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I grew up in a culture (and maybe a time?) where parents pretty much all parented the same way. So even if there was resentment, it wasn't necessarily a PERSONAL thing towards one's parents because .... well, everyone you knew was subject to the same parenting style and experiences you were 'suffering' through! It was the way THINGS were, not the way one's PARENTS were. We all had to make awesome grades, we all had to play instruments, we all had to earn our parents some level of bragging rights, we all had to major in pre-med or pre-law LOL.

 

When I moved to the US and started college, I saw how differently those (of my cultural/ethnic background) who had been raised in the US (outside of ethnic enclaves) felt. They shared the view of their peers that it was a PARENT fault rather than a SOCIAL fault or "just the way things are" kind of thing. They were collectively raised in heterogeneous communities where there existed an actual base of comparison.

 

I just find it all very interesting.

 

My friend from India, who met me when I was 22, was horrified at how American young adults talk about their parents.  She figured it was a sign of a very sick culture.  According to her, nobody in India ever talked this way.  (That might have been slightly inaccurate, whatever.)  But like I said before, this kind of talk is encouraged rather than discouraged in the circles where young US people move about.  Hopefully my friend has since noticed that young people do eventually grow out of it.  :)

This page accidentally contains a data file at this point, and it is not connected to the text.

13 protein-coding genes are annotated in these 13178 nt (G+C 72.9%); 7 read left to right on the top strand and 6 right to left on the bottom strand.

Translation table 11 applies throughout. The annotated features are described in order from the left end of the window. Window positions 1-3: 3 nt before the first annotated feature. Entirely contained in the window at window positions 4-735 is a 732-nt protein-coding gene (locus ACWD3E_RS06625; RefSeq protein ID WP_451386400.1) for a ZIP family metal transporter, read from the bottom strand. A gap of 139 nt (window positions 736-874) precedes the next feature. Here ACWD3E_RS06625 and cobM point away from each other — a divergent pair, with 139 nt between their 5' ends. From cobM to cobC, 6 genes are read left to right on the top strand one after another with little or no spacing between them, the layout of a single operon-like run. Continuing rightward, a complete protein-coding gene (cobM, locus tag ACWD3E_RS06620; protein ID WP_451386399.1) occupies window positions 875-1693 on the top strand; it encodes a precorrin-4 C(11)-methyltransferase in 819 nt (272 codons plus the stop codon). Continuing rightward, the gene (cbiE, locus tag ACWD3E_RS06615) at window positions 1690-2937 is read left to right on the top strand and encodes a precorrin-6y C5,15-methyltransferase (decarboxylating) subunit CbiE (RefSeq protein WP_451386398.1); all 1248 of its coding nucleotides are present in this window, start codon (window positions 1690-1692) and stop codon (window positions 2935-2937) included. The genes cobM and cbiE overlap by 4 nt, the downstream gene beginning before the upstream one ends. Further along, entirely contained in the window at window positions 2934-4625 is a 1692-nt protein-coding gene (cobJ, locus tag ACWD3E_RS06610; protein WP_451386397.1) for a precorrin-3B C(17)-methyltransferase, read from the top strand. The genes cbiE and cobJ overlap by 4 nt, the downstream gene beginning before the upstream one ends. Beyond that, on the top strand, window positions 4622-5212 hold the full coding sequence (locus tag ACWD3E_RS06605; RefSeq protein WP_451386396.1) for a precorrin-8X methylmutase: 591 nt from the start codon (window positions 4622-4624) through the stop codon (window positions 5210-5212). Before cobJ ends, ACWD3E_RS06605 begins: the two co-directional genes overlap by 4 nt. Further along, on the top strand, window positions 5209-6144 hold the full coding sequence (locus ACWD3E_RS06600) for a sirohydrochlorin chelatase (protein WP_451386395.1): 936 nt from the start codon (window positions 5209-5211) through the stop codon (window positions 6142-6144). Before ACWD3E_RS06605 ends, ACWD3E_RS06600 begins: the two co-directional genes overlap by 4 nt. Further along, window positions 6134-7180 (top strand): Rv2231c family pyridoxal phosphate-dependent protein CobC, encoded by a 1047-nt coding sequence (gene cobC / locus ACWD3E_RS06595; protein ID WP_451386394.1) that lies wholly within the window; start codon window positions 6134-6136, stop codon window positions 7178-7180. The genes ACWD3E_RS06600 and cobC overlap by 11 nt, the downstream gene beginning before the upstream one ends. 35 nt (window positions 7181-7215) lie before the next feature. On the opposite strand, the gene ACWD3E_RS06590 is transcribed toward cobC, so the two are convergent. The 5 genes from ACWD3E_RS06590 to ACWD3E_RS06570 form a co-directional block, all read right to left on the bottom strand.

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My older son recently told me that he resented my decision to homeschool him in high school.  It apparently was news to him that *he* was the one who insisted upon it!

 

"When I said I didn't want to go to private school, charter school, public school, magnet school, or any other type of school, I didn't mean I wanted to homeschool. I just meant that I would stop arguing since you wouldn't give up on this whole 'education' thing."

 

OP, I am sorry.

 

I do think we are all going to face that. I resented my mom's choices a LOT more before I had kids. Now I'm just grateful I didn't die, LOL.

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I am seeing this with everyone now. I never did this. I think it's a part of the entitled generation. The internet seems to be gas lighting it too.